What is an Oxford House?
Oxford Houses are sober living houses that operate using the Oxford House Model. The Oxford House model is a community-based approach to addiction recovery. These houses help people achieve sobriety by providing an independent and supportive living environment. They are run by people who understand the importance of maintaining sobriety and the value of a clean and sober environment. There are four types of Oxford Houses: community-based, self-run, and quasi-judicial projects.
A Self-run Oxford House is an affordable housing alternative for individuals in recovery. Because it is self-run, an Oxford House is not subsidized by a government agency. The Oxford Houses can increase capacity as needed. In addition, the Oxford Houses are designed to work for men and women separately. A self-run Oxford House will have a minimum number of residents, but they are able to accommodate more. These houses are also flexible, so if one becomes full, a house nearby can be rented to another resident.
In many ways, Oxford Houses are community-based recovery houses. The environment and the structure of the houses are conducive to research on sociological and psychological constructs. Residents report spending 10.6 hours a month participating in community activities, with most involvement centered on issues related to recovery. Of those, 63 percent volunteer to mentor others in recovery, and 44 percent administer support groups. They also report participating in large community initiatives, including anti-drug campaigns and advising local officials.
The recovery program at Oxford House is designed to help people with alcohol and drug addiction stay sober. Residents live in houses with up to seven people, with strict house rules. In the Oxford House manual, those who have conquered their addiction can apply for a charter. The process involves writing a letter to two recovering alcoholics. They are then interviewed by Oxford House staff and are asked to fill out an application form. Once accepted, residents can stay as long as they need, though most stay for about a year.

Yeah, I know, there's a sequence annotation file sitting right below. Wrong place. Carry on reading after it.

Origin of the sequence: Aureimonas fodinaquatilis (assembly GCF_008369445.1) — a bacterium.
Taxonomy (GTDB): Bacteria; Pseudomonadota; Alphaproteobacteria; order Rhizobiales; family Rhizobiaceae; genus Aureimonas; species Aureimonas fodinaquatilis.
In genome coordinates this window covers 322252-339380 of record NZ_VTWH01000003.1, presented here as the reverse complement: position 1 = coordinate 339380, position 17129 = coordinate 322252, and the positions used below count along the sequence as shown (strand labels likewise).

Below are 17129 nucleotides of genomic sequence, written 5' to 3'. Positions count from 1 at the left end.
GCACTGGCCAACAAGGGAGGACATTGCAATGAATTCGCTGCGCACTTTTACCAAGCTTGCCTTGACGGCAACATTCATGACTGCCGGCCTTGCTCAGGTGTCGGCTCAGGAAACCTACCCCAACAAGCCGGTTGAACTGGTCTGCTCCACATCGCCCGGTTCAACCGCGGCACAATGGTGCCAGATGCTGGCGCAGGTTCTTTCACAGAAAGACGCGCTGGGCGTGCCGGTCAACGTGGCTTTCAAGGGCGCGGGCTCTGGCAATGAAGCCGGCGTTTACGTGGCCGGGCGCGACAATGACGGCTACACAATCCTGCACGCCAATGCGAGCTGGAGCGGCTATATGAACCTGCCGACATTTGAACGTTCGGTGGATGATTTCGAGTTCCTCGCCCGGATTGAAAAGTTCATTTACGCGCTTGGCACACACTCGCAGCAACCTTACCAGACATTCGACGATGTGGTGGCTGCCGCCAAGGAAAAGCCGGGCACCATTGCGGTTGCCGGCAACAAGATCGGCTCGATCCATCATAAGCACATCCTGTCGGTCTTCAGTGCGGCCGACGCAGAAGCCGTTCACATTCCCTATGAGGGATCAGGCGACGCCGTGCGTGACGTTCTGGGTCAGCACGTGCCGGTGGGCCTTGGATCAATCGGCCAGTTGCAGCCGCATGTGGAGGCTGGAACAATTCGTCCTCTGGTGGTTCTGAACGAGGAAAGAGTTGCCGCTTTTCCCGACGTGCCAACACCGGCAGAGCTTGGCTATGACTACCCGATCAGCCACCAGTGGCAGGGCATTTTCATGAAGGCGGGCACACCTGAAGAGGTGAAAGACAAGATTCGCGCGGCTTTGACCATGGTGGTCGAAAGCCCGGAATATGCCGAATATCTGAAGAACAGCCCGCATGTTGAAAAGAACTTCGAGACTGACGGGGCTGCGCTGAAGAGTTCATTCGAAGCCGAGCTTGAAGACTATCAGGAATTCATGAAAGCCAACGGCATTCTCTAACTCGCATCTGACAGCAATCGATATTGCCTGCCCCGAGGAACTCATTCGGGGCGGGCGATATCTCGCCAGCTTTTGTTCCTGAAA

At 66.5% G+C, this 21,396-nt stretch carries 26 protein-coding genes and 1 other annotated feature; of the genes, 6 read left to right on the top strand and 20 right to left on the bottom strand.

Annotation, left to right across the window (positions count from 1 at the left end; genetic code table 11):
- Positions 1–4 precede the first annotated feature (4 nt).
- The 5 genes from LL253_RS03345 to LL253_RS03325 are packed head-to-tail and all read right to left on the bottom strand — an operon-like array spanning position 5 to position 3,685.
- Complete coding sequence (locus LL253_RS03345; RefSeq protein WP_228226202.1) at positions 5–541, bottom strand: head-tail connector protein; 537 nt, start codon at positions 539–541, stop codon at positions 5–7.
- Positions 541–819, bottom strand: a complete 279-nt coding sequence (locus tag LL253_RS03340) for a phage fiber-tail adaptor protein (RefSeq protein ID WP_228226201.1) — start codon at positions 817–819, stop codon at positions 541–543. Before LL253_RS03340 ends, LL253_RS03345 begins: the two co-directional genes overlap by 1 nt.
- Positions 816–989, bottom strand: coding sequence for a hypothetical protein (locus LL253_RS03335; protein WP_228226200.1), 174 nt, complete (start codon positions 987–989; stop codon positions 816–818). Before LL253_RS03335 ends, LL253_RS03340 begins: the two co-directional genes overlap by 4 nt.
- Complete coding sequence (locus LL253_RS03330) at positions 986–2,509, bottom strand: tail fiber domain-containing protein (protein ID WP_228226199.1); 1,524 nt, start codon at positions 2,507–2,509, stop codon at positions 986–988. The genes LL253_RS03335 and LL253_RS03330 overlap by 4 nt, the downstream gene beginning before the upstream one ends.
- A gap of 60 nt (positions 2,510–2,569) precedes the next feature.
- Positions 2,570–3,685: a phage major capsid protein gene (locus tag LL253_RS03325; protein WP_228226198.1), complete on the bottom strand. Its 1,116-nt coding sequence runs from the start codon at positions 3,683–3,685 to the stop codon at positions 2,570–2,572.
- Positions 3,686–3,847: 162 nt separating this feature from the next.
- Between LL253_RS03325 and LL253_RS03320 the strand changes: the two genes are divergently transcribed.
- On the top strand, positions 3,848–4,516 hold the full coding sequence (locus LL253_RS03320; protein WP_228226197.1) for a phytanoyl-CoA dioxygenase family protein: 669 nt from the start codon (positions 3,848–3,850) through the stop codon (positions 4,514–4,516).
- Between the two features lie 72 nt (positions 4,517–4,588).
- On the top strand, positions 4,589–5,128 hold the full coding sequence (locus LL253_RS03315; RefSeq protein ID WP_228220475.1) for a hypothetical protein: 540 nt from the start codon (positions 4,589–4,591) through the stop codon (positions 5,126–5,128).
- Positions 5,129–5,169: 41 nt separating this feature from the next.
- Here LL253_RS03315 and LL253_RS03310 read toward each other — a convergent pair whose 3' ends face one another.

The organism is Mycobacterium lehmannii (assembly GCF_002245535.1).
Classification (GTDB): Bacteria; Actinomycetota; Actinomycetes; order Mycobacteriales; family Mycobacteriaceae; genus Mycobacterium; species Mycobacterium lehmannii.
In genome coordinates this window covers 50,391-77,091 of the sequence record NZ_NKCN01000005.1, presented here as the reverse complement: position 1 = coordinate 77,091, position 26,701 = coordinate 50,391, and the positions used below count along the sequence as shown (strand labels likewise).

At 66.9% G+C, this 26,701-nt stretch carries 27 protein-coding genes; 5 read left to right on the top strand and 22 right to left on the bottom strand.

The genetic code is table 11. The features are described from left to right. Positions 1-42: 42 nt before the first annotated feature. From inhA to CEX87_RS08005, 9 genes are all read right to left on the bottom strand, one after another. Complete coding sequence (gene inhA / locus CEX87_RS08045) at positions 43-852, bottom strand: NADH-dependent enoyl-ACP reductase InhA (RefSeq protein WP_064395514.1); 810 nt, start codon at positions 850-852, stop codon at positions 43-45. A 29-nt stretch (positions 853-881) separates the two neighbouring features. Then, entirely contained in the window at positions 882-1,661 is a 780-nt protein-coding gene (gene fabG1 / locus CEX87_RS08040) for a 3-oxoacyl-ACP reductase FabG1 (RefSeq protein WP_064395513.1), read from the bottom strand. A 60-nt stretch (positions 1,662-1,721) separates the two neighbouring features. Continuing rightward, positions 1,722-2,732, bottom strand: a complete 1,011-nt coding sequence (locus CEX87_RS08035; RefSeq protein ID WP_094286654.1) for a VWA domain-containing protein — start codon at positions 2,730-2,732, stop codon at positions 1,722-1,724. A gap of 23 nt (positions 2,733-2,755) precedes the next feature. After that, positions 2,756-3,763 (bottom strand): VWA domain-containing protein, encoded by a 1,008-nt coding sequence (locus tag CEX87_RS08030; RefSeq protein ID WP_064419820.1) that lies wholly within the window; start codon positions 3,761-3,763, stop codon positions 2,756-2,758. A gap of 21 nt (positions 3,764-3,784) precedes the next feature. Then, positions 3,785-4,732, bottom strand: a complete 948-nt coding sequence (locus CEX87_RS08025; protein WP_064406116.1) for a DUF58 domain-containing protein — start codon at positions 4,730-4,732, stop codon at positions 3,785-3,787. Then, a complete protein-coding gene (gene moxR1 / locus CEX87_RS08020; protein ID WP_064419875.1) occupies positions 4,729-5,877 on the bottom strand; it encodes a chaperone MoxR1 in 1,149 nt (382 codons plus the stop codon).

The Oxford House model is an alternative to traditional incarceration and is intended for substance abusers. It is a community-based housing model where residents are not required to work for the house but agree to pay the rent, assist with maintenance, and refrain from substance use and other disruptive behavior. Its structure and services provide a variety of benefits to residents and can lead to improved outcomes for former offenders.
Place of solitude for recovering substance abusers
The goal of a Place of Solace for Recovering Substance Abusers is to create a safer, more secure living environment for recovering addicts. The Oxford House model helps fill the void left by traditional treatment, where nonviolent drug offenders are crowded into overcrowded prisons. The success of these houses is proven by the high abstinence rate of their residents. Fewer residents relapse, which means less taxpayer money spent on their care.
The cost of an Oxford House varies according to the house, but it generally runs around $400-500 per month. Residents pay for their own expenses but share the cost of maintaining the house. Several studies have indicated that participants had better chances of recovery and financial success after completing a program at an Oxford House. These improvements are likely the result of improved choices and decreased criminal activity. The cost of an Oxford House is a factor to consider when deciding whether to participate.
You can learn more about the cost of sober living by contacting Jane's Way Sober Living, an Oxford House-style recovery community.
Responsibilities of residents
Residents of Oxford Houses are single-sex individuals who are required to pay monthly rent and help out with household chores. They are part of one of the largest self-help residential programs in the US. Oxford Houses are run democratically, with 80% of members accepting membership. The residents are expected to follow three simple rules. They must attend regular meetings and do extra chores. Residents are encouraged to attend meetings if they want to improve their health and self-esteem.